Though our family has never been religious we take advantage of the season and enjoy our version of Christmas which is all about family, food, presents, games and Dr Who or a new movie on TV.
When Brian and I were first married, we went to my mum and dad’s for Christmas Day, and Brian’s mam and dad’s for Boxing Day (26th December for my leftpondian friends) because 26th was Mam’s birthday and also Brian’s maternal grandparents’ wedding anniversary. (No it’s not a typo. My mum was Mum and Brian’s mam was Mam.)
We had our first child, in late November. She was only six weeks old at Christmas, so we went once more to my parents’ home. The year after that we figured that it would be nice to have our own family Christmas in our own home, so my mum and dad came to us, along with mum’s maiden-aunt-ish cousins, and Brian’s mam and dad. There were always people floating through at Christmas – both family and friends – and I usually ended up doing Christmas dinner for twelve or fourteen people. Always a turkey and a ham joint with all the trimmings – sausages wrapped in bacon, bread sauce, two different kinds of stuffing, brussels sprouts with chestnuts and bacon, roast potatoes, roast parsnips and honey-glazed carrots. I always did prawn cocktail for strarters (and still do) because I make a cracking cocktail sauce with a secret ingredient that is utterly yummy. (Okay, the secret ingredient is horseradish!) I always have a Christmas pudding on hand, but we’re generally too stuffed to eat it. This year I’ve bought a sticky toffee Christnas pudding from Marks and Spencers, so I hope we don’t end up wasting it.
Thinking of Christmasses past, Brian’s grandma cooked her turkey nose-down in a new bucket bought specially for Christmas. It kept the breast meat very moist. I’ve never tried that, though I did cook my turkey breast-down in the pan one year. Yes, it was moist, but it looked like a road accident. When I was very young we never had a turkey at Christmas (a bit too expensive, I suspect). I remember we had a capon one year, basically a big chicken!. We didn’t have a lot of money in those days. Dad was going to night school while working in an office job. When he got his first management job, one of the perks for the senior staff was a Christmas turkey. It was an 18 pounder and we didn’t have a tray big enough to cook it in. We borrowed one from the local butcher, but the turkey was so big it hung over the edge of the tray and wouldn’t fit into the (coal-fireside) oven until we cut a leg off. I must have been about eight, but I can still remember Grandma kneeling in front of the oven trying to shove the turkey into it! What a tarradiddle!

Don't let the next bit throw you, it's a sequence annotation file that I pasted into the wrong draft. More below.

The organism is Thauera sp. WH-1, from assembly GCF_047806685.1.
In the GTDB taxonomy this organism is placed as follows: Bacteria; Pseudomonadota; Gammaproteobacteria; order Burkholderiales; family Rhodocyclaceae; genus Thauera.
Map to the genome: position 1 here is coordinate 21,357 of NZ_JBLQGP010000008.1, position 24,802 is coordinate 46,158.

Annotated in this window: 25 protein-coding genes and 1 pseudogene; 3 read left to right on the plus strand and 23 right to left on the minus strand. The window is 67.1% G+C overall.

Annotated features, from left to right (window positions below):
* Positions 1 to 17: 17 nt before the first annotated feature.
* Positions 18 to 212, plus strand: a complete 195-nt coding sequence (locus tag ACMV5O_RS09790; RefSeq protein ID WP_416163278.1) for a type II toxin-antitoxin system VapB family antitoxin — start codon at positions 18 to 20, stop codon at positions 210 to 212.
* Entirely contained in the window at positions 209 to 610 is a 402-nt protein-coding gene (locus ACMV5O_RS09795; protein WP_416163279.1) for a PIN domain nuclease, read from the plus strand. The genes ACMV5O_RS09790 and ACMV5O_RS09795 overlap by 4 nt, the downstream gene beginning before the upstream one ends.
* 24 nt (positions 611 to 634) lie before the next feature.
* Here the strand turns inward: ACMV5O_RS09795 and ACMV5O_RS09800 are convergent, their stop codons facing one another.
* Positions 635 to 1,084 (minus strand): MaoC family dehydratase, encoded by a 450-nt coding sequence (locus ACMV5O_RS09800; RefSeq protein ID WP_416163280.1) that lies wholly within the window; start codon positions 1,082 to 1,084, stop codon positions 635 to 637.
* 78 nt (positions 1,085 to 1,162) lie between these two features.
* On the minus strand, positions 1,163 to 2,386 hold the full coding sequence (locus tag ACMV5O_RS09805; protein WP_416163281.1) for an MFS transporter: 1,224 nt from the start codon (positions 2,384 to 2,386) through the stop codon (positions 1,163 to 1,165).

We’ve always loved Christmas in this house, with an open fire and plenty of room for the biggest Christmas tree we can fit in the car. Our kids are grown and flown now, and it’s lovely when they can come home for Christmas, but we don’t expect it or get upset if it doesn’t happen. Ghillan and her husband, Ian, have two lovely kids, but they live south of London and so a family visit has to allow a day for travelling either side of the visit itself. This year Ian doesn’t have enough time off work for them to drive up here, enjoy a few days of Christmas and then get back again.
Our son and his wife are even further away, in Blacksburg Virginia, where he’s an assistant professor at Virginia Tech State University. He was in the UK for a conference in November, so came home for a pre-Christmas visit, but it will be next May/June before they both manage another visit.
Family Christmas with the kids and grandkids will be by Skype, this year. We have friends coming for Christmas dinner, and my mum, who is almost 95 and getting a bit frail, will be there.